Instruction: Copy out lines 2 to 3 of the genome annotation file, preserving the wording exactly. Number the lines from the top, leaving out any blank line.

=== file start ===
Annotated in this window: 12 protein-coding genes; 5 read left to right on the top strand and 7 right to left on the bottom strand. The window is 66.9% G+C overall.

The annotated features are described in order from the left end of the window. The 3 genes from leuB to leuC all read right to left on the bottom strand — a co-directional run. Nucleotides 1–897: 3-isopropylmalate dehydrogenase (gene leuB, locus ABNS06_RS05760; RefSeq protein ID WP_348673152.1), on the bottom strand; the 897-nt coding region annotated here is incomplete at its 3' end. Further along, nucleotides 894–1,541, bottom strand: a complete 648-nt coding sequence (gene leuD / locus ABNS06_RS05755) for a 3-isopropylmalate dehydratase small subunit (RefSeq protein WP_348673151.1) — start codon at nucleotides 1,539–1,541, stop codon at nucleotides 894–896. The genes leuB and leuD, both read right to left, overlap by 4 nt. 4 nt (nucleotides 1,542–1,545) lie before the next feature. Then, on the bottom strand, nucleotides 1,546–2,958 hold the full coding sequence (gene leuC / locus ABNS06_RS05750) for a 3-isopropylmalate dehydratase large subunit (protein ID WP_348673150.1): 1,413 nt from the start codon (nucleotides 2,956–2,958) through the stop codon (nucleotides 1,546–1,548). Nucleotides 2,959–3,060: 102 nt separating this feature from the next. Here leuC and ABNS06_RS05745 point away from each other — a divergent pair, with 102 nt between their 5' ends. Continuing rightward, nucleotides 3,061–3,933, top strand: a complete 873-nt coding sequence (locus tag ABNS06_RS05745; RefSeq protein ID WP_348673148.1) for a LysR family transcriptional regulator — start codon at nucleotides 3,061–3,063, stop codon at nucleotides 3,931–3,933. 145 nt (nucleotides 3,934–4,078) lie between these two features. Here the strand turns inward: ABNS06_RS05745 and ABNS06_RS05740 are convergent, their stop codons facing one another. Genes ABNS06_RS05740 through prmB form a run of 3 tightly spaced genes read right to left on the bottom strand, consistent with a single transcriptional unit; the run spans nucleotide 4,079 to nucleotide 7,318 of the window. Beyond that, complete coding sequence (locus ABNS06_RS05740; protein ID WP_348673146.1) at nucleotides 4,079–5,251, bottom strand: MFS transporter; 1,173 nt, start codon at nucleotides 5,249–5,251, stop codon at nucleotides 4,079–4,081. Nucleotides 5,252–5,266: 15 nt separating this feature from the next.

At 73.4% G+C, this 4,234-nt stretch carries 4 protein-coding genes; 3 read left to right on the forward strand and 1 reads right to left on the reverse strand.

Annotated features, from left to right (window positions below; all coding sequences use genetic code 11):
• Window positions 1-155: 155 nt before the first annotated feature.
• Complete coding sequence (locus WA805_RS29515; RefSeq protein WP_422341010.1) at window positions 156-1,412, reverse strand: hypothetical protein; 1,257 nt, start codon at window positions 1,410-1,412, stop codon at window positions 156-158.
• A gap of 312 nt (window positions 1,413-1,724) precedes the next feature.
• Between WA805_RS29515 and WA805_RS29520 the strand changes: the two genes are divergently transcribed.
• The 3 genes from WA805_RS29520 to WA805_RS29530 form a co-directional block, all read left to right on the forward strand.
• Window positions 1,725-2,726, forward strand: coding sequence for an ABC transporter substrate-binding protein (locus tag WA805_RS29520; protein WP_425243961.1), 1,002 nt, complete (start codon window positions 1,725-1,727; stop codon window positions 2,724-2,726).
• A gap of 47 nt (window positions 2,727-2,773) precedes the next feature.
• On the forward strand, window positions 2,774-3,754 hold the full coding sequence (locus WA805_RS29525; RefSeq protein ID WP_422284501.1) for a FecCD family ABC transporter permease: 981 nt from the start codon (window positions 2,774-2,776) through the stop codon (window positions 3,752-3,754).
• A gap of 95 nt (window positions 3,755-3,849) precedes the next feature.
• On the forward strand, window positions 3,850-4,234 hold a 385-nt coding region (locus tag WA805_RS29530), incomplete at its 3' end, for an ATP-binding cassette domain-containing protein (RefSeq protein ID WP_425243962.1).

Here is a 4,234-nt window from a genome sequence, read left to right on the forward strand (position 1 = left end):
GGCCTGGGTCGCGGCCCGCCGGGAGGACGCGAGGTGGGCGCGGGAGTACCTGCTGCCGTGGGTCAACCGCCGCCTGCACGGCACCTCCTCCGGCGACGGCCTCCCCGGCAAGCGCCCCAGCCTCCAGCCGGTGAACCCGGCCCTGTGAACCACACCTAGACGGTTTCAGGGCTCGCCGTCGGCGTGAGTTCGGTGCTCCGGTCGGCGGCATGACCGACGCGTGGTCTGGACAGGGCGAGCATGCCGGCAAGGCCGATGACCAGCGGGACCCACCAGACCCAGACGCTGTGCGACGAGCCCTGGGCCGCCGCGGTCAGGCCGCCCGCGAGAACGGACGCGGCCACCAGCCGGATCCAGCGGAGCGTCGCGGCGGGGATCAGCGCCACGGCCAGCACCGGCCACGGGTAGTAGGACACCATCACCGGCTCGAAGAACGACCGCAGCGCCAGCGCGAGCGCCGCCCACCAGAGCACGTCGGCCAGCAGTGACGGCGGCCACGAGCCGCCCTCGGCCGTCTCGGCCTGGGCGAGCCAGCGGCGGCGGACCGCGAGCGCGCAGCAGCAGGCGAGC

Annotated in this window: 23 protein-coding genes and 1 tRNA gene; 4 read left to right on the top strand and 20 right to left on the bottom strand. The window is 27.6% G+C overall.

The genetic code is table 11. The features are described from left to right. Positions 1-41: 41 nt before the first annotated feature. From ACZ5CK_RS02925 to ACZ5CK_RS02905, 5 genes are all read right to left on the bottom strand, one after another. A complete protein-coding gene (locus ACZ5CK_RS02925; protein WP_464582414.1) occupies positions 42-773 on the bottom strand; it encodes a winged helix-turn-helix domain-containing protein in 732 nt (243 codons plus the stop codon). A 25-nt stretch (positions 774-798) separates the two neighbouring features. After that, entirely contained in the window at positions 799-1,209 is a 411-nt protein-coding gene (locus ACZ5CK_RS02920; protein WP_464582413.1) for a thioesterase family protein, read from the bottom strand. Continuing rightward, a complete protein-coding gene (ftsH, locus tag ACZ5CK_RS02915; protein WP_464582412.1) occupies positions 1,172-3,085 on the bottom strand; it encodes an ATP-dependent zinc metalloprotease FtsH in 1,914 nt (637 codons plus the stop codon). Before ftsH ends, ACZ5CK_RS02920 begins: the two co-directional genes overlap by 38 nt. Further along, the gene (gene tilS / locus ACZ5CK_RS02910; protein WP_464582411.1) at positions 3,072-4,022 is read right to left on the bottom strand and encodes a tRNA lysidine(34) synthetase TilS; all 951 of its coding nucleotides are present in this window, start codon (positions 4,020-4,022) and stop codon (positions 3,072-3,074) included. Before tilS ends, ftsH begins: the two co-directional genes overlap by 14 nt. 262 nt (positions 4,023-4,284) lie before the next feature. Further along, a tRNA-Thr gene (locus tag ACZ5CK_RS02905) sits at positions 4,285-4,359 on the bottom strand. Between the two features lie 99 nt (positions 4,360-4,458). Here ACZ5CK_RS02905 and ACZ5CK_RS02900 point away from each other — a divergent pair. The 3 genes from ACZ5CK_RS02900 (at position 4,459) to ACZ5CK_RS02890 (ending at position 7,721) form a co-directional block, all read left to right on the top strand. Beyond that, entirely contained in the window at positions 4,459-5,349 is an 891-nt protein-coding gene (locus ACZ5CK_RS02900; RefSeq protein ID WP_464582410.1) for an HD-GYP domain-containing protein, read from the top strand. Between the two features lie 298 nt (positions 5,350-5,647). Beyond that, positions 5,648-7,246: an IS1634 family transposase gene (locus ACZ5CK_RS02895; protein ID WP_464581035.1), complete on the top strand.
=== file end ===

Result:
The annotated features are described in order from the left end of the window. The 3 genes from leuB to leuC all read right to left on the bottom strand — a co-directional run. Nucleotides 1–897: 3-isopropylmalate dehydrogenase (gene leuB, locus ABNS06_RS05760; RefSeq protein ID WP_348673152.1), on the bottom strand; the 897-nt coding region annotated here is incomplete at its 3' end. Further along, nucleotides 894–1,541, bottom strand: a complete 648-nt coding sequence (gene leuD / locus ABNS06_RS05755) for a 3-isopropylmalate dehydratase small subunit (RefSeq protein WP_348673151.1) — start codon at nucleotides 1,539–1,541, stop codon at nucleotides 894–896. The genes leuB and leuD, both read right to left, overlap by 4 nt. 4 nt (nucleotides 1,542–1,545) lie before the next feature. Then, on the bottom strand, nucleotides 1,546–2,958 hold the full coding sequence (gene leuC / locus ABNS06_RS05750) for a 3-isopropylmalate dehydratase large subunit (protein ID WP_348673150.1): 1,413 nt from the start codon (nucleotides 2,956–2,958) through the stop codon (nucleotides 1,546–1,548). Nucleotides 2,959–3,060: 102 nt separating this feature from the next. Here leuC and ABNS06_RS05745 point away from each other — a divergent pair, with 102 nt between their 5' ends. Continuing rightward, nucleotides 3,061–3,933, top strand: a complete 873-nt coding sequence (locus tag ABNS06_RS05745; RefSeq protein ID WP_348673148.1) for a LysR family transcriptional regulator — start codon at nucleotides 3,061–3,063, stop codon at nucleotides 3,931–3,933. 145 nt (nucleotides 3,934–4,078) lie between these two features. Here the strand turns inward: ABNS06_RS05745 and ABNS06_RS05740 are convergent, their stop codons facing one another. Genes ABNS06_RS05740 through prmB form a run of 3 tightly spaced genes read right to left on the bottom strand, consistent with a single transcriptional unit; the run spans nucleotide 4,079 to nucleotide 7,318 of the window. Beyond that, complete coding sequence (locus ABNS06_RS05740; protein ID WP_348673146.1) at nucleotides 4,079–5,251, bottom strand: MFS transporter; 1,173 nt, start codon at nucleotides 5,249–5,251, stop codon at nucleotides 4,079–4,081. Nucleotides 5,252–5,266: 15 nt separating this feature from the next.

At 73.4% G+C, this 4,234-nt stretch carries 4 protein-coding genes; 3 read left to right on the forward strand and 1 reads right to left on the reverse strand.